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# Bitwise Confusion

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Hey all!

Just had a quick question that I've been trying to debug on my own to no avail. I'm currently following a tutorial on how to manipulate an image's pixels and colors through bitwise operations but I seem to have reached a part that confounds me.

At one part he writes this line of code

pixels & 0xff;

and says that this line of code will "get rid of the alpha channel" from the colors.

***********************************************************************************************************************************************************************************
Now what I understand is that this "&" operator goes through the bits and performs the logical "and" operation. So if you and'ed 8 and 2 you would get:

8 ------- 1000
2 ------- 0010

5 ------- 0101

as it returns 1 if the parallel bits are the same, and 0 if they're not.
***********************************************************************************************************************************************************************************

So as a test I and'ed pure opaque blue [0xFF0000FF(dec value 255)] with the supposed alpha channel [0xFFFF(dec value 255)] and continually lowered the blue all the way to zero;

The results I got were simply the color value (255,254,253,......,0) but if I increased the color value above 255 I would simply get a zero back.

[source lang="java"]for(int i = 255; i >0; i--)
{
System.out.println(i & 255);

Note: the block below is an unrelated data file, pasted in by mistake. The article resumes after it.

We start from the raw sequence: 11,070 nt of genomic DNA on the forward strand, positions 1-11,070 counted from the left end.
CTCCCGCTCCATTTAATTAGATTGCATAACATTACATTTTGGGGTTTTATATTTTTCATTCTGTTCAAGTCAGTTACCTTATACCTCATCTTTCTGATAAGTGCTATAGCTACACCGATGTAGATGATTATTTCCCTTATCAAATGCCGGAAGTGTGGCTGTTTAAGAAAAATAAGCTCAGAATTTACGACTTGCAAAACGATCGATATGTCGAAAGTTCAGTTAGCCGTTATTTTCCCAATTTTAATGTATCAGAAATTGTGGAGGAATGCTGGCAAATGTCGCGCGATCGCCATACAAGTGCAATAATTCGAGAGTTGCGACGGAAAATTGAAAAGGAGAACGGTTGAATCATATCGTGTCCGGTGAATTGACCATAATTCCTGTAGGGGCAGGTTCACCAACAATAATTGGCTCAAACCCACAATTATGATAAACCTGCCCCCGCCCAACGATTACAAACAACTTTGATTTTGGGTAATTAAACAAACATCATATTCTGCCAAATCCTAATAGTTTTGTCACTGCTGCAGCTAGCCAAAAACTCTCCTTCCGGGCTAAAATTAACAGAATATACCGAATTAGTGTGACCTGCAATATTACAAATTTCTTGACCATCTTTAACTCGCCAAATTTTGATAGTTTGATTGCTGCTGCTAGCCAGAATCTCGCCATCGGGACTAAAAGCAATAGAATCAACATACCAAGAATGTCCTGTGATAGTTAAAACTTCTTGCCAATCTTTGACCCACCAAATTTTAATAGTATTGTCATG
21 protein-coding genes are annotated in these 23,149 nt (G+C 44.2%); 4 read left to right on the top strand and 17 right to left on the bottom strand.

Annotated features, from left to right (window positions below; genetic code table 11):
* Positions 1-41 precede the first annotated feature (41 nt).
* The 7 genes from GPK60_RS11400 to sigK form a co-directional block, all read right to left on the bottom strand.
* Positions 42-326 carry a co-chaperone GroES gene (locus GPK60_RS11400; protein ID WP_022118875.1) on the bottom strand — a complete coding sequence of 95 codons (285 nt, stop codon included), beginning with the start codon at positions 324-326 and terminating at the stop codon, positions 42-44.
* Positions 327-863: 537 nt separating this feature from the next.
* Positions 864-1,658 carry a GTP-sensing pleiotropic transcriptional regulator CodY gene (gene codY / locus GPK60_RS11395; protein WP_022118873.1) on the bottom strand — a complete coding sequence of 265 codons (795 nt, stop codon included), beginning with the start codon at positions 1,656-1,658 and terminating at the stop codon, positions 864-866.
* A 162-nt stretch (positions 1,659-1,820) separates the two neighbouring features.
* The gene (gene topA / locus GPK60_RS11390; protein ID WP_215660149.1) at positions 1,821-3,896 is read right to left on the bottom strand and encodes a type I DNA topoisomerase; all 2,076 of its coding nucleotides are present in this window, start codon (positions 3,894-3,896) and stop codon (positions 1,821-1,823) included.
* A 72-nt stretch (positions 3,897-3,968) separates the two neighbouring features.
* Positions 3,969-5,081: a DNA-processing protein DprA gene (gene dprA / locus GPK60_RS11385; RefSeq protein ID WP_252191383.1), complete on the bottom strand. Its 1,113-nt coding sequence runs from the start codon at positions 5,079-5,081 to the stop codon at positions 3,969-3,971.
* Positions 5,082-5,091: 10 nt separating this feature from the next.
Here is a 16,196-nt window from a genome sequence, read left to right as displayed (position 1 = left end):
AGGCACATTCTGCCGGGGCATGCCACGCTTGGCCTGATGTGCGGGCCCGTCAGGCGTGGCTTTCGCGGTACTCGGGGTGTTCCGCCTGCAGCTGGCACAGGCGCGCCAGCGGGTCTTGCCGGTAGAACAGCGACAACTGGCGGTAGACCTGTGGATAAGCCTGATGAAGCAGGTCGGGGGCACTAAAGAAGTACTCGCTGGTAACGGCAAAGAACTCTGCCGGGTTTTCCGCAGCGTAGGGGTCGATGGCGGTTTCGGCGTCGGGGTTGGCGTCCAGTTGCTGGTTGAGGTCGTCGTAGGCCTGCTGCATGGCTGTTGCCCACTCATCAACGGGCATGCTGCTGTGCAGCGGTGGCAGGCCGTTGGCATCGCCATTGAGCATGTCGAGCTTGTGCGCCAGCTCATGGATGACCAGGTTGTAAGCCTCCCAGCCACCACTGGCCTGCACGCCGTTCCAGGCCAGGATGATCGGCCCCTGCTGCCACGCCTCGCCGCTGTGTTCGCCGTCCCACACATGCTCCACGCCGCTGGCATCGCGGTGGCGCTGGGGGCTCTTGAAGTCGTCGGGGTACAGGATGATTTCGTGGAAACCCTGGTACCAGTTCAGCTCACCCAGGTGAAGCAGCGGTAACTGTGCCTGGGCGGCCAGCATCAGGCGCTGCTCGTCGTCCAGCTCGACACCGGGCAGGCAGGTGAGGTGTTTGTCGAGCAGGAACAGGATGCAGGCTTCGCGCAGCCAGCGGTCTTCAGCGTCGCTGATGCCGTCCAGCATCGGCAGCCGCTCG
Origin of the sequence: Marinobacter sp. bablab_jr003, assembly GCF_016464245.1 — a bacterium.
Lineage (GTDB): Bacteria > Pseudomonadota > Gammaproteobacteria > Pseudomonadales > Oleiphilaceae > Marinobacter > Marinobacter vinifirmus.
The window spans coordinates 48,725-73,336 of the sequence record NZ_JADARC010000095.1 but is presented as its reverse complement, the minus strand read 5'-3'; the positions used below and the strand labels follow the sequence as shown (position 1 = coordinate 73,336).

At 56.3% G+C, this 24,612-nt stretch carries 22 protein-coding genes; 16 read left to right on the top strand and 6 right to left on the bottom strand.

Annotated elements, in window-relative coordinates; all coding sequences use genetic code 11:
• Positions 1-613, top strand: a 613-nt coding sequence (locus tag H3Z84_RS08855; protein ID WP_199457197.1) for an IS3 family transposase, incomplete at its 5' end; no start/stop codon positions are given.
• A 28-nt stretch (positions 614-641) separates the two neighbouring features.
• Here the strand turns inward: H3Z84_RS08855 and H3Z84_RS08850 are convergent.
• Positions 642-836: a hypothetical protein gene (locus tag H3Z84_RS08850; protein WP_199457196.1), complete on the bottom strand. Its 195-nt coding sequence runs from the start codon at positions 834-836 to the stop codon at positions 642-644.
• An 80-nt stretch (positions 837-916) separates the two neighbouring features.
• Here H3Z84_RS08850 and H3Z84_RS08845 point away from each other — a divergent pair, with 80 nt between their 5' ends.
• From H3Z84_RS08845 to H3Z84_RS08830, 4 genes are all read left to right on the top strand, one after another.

}
[/source]

255,254,253,252.....0
From my results I then assumed that this operation then just returned all values less than or equal to the second operand(in this case 0xFF) and returned 0 for all values greater than the second operand. However, I tried to replicate this with other numbers like 16&16/0x10&0x10 but the results did not match. With those numbers, any number that was not equal to the second operand yielded 0, and if equal yielded the second operand(16,0,0,0,0.....)
[source lang="java"] public static void loop()
{
for (int i = 16; i > 0; i--)
{
System.out.println(i&16);
}
}[/source]
16,0,0,0,0,0,0.......0

I kept checking numbers to see when I would return to the original behavior that I observed, and noted that it doesn't return to the pattern I saw before but some numbers will give sequences like (128,128,128,128,128,0,0,0,0,0,64,64,64,0,0,0,) and such.

Thus I am completely baffled and ask for your help in this. I understand what the & operator does, but I don't understand how it's being "used" here. I will include the video link to the tutorial I'm following. The code is very similar to the code I saw Notch use on Minicraft for Ludum Dare which I'm guessing is where the person in the tutorial learned from. The rest of his videos continue on in this fashion using a lot of bitwise operations so it's crucial for me to grasp on to how he's using it here. He didn't explain very well how he uses what he uses.

[media]
[/media]

Thank you again for your help!

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Now what I understand is that this "&" operator goes through the bits and performs the logical "and" operation. So if you and'ed 8 and 2 you would get:

8 ------- 1000
2 ------- 0010

5 ------- 0101

as it returns 1 if the parallel bits are the same, and 0 if they're not.

No, the and of two bits is 1 if both inputs are 1 and 0 if they aren't. 8 & 2 is 0, but 8 & 8 would be 8 as would 8 & 0xF. What you've described is ~(a ^ b).

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Ooops, sorry my bad I wasn't really thinking when I wrote that bit haha. Yeah, what I meant to say is and only returns 1(true) if both values are 1(true). Thanks for the clarification there, guess my brain drifted to xor for some reason(not sure why you put the inverter though?My brain is probably still fried from lack of sleep). However, I am still confused as to the behavior of 255&255 and say 16&16. Could you explain that please?